________________ CM . . . . Volume VI Number 3 . . . . October 1, 1999

cover Personal Alarm.

Paula Kelly (Director). Liz Jarvis, Paula Kelly & Joe MacDonald (Producers).
Montreal, PQ: National Film Board of Canada, 1998.
44 min., 30 sec., VHS, $39.95.
Order Number: C9197 007.

Subject Headings:
Women-Abuse of-Canada.
Self-defense for women-Canada.
Women-Social conditions.

Grades 10 and up / Ages 15 and up.
Review by Stephanie Yamniuk.

**.5 /4


In Personal Alarm, women from a wide range of age groups and backgrounds share fears and strategies for personal safety, revealing how the emergence of a culture of violence has forced them to take significant measures to keep themselves - and their children - safe." (Quote taken from the video cover)
In this video, viewers will meet Winnipeg women who have either been a victim of crime or who provide advice on taking action against violence. The video is well documented with quotes from the Winnipeg Free Press, the Winnipeg Sun, and the Winnipeg Police Department. The video focused on the situations of five women but included statistics and interviews with others as well.

      Individuals from several Winnipeg groups that promoted safety for women were interviewed, and they talked about how they were trying to make a difference in the city's awareness of women's safety issues. Several university age groups said that they were going into bars and taking with them signs that said, "No means No," and handing them out to people.

      Mayor Glen Murray, then city councillor, spoke about his experience as a gay man and the fear he feels when he hears footsteps and the voices of men behind him. "I know that I feel myself going into 'defense mode' [when that happens], and I can only imagine that is how some women feel when they hear my footsteps behind them."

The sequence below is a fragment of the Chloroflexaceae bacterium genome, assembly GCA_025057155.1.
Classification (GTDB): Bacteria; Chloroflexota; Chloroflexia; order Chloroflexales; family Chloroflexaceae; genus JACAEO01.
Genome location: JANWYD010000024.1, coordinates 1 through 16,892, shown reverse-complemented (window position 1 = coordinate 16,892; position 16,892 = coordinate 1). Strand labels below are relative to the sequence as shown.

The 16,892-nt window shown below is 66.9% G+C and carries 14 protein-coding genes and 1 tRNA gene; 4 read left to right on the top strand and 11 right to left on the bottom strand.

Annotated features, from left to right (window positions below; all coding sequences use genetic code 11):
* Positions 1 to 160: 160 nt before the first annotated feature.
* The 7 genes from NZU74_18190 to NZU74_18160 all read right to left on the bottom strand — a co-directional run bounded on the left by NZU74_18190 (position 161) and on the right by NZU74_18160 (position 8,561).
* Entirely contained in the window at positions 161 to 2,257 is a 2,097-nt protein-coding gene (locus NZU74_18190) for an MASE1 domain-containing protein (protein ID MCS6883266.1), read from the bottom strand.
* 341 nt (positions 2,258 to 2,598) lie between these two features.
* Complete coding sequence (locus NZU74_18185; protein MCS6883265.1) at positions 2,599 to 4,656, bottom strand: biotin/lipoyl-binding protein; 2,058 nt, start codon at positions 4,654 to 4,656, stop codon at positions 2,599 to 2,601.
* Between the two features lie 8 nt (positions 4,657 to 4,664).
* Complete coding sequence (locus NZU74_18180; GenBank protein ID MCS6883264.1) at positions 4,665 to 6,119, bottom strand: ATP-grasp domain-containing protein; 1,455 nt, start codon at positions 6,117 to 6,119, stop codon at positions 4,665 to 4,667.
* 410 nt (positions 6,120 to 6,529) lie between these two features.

Several recommended ways of taking action are: getting a double lock installed on your doors; putting nails into windows that could be opened from the outside; letting no one in your house without an ID; removing shrubs that may encourage people to hide in them; learning more about women's self-defense courses; or getting a dog for protection.

      I found the video too intense for junior high students and maybe even too intense for some high school students. I felt my fears being played upon rather then relieved. The video was a bit too long for the subject, and it sensationalized the fears of women rather than showing how they cope with fear.

Recommended with Reservations.

Stephanie Yamniuk is the Program Coordinator and Student Advisor in the International Student Exchange Program at the University of Manitoba's Faculty of Management.

To comment on this title or this review, send mail to cm@umanitoba.ca.

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ISSN 1201-9364